5 Tips for Managing Arthritis

February 20, 2014 Updated: February 19, 2014

I used to be best friends with hotel beds, with their clean sheets and fluffy pillows in a nice room with a view. But it’s not so nice for me anymore because those fluffy pillows usually end up flattening like a pancake during the night, which is not good for a girl with arthritis in her neck. I wake up stiff and in pain.

I am a New York State licensed physical therapist and was diagnosed with arthritis in my neck at the ripe old age of 37. I always felt my neck was tight and stiff, but it never hurt, so I didn’t really have to manage it.

However when I turned 40, that tightness started becoming painful on my right side and sometimes on my left, and I started to feel this horrible feeling of compression, like a turtle jammed into its shell.

Arthritis literally means “inflammation in the joint.” It is a chronic condition in which the joint surfaces break down in what is typically called “wear and tear” arthritis.

Osteoarthritis is the condition where the overlying cartilage and underlying bone wear away. Osteoarthritis is one of the most common forms of arthritis and affects 27 million people in America. It is found most often in weight-bearing joints like the hips or knees, but can also affect the neck, fingers, ankle, and toes.

Onset is usually gradual and risk factors include age, obesity, deconditioned or weak muscles, overuse, a previous joint injury, and genetics. Arthritis affects the young and the old.

Lately, more young people are developing arthritis because they are doing more and challenging themselves with hyper-intense activities. At my clinic, we work with clients who have arthritis, and at present, my youngest arthritis patient is 22 and my oldest 74 (and still working full time).

Physical therapy can help the pain and stiffness of arthritis, especially with early and middle onset. We treat patients with a combination of therapies and exercises to reduce pain and inflammation, increase flexibility and strength, and improve balance.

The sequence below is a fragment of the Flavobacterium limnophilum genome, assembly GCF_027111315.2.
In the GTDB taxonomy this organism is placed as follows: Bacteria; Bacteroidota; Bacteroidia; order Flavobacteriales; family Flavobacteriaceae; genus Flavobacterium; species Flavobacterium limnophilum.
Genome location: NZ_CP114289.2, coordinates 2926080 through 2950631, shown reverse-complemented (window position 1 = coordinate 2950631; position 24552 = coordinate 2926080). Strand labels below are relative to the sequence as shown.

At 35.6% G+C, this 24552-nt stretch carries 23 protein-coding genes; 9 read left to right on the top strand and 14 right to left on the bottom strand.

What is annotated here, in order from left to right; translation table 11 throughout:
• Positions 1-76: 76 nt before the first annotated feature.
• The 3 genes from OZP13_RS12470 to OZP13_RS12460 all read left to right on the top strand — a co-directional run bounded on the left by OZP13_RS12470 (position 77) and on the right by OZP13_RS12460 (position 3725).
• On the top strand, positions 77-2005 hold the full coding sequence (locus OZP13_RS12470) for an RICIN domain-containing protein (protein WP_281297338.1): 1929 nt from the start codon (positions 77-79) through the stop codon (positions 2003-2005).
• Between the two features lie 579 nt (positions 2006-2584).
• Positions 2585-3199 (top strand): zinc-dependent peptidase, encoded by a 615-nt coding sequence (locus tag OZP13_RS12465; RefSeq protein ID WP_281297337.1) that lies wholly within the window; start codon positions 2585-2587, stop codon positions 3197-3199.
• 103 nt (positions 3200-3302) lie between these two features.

We have found that a good home exercise program that includes stretching and strengthening exercises, is necessary to manage the flare-ups.

Since arthritis is a chronic condition, patients always feel a base level of inflammation in the joint, and this needs to be managed. With arthritis, there are also periods of exacerbations, in which the joint will become very inflamed, swollen, and “hot,” but hopefully, with the following exercise tips, you can manage your arthritis and prevent flare-ups (they help me).

1. Active Range of Motion

Movement keeps the joints, muscles, and soft tissues loose and pliable. To help arthritis in your neck and low back, do side bends, rotate your head and shoulders side to side, and gently arch and flex your spine.

To help arthritis in your lower body, march in place or swing your legs. These types of movements contract and relax the surrounding muscle tissues, which increases blood flow, pliability, and joint mobility.

2. Strength Building

Functional exercises like push-ups, planks, squats, lunges, and step-ups are multi-joint, multi-muscle, kinetic chain exercises that disperse the load between the joints as you strengthen your muscles. They are great because they mimic functional activities without overloading an already irritated joint.

3. Kinesiology Tape

Elastic therapeutic tape that comes in precut applications can help your tissues heal by reducing compression and increasing neurosensory feedback, neuromuscular activation, and fluid movement. You can apply them yourself or with the help of a friend, which makes the application more consistent.

Each precut lasts five days, and you can wear them in the shower. I use and recommend the brand SpiderTech, which makes precut applications for each body part. In the interest of full disclosure, I am also the director of education for SpiderTech.

4. Hot-Cold Therapy

Use a cold pack when you are experiencing an exacerbation (acute or intense pain, increased swelling, inflammation). Use heat when your joints feel stiff and painful but are not exacerbated. Always use a thin towel layer between the hot or cold pack to protect your skin and leave on for 10–15 minutes.

5. Self-Massage

Use a foam roller or just your hands to gently massage the soft tissue around your arthritic joints. The muscles, tendons, and fascia around your joints tighten up when the joints are irritated because they are trying to stabilize and minimize joint movement. This can lead to the muscles themselves becoming a source of pain.

Loosening up the surrounding soft tissue reduces the feeling of compression in the joint, inflammation, and pain.

This article is provided for information only and is not meant to prescribe medical care. If your pain persists or gets worse, consult your physician or physical therapist.

NYC Physical Therapist Karena Wu is a graduate from the Program in Physical Therapy at Columbia University and owner of ActiveCare Physical Therapy. She takes a holistic approach and utilizes advanced manual therapies, Kinesiology Tape, and Pilates for rehabilitation. www.bestptnyc.com.


2014 Walk to Cure Arthritis

Low-impact group activities are a great way to help manage arthritis. The 2014 Walk to Cure Arthritis, which will happen Saturday, May 17, starting in Foley Square Park, is a great opportunity to exercise, have fun, and help raise awareness and funds to research a cure for arthritis.

If you want to do more than just walk, you can form your own team, help fundraise, and get your friends and family involved. WalkToCureArthritis.NYC.KinTera.org